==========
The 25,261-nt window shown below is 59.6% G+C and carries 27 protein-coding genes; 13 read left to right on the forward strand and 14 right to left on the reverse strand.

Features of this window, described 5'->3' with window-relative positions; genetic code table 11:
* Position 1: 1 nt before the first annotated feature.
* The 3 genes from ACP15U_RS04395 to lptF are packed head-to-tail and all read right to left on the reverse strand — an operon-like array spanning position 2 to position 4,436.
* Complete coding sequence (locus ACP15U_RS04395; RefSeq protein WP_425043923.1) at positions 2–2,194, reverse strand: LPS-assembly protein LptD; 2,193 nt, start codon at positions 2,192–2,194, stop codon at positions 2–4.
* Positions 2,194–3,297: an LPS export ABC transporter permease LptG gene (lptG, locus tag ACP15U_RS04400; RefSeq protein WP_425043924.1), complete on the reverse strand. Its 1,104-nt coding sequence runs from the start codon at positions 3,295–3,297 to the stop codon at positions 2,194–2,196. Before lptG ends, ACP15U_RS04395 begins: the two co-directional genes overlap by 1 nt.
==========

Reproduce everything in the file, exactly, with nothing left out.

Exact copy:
The 25,261-nt window shown below is 59.6% G+C and carries 27 protein-coding genes; 13 read left to right on the forward strand and 14 right to left on the reverse strand.

Features of this window, described 5'->3' with window-relative positions; genetic code table 11:
* Position 1: 1 nt before the first annotated feature.
* The 3 genes from ACP15U_RS04395 to lptF are packed head-to-tail and all read right to left on the reverse strand — an operon-like array spanning position 2 to position 4,436.
* Complete coding sequence (locus ACP15U_RS04395; RefSeq protein WP_425043923.1) at positions 2–2,194, reverse strand: LPS-assembly protein LptD; 2,193 nt, start codon at positions 2,192–2,194, stop codon at positions 2–4.
* Positions 2,194–3,297: an LPS export ABC transporter permease LptG gene (lptG, locus tag ACP15U_RS04400; RefSeq protein WP_425043924.1), complete on the reverse strand. Its 1,104-nt coding sequence runs from the start codon at positions 3,295–3,297 to the stop codon at positions 2,194–2,196. Before lptG ends, ACP15U_RS04395 begins: the two co-directional genes overlap by 1 nt.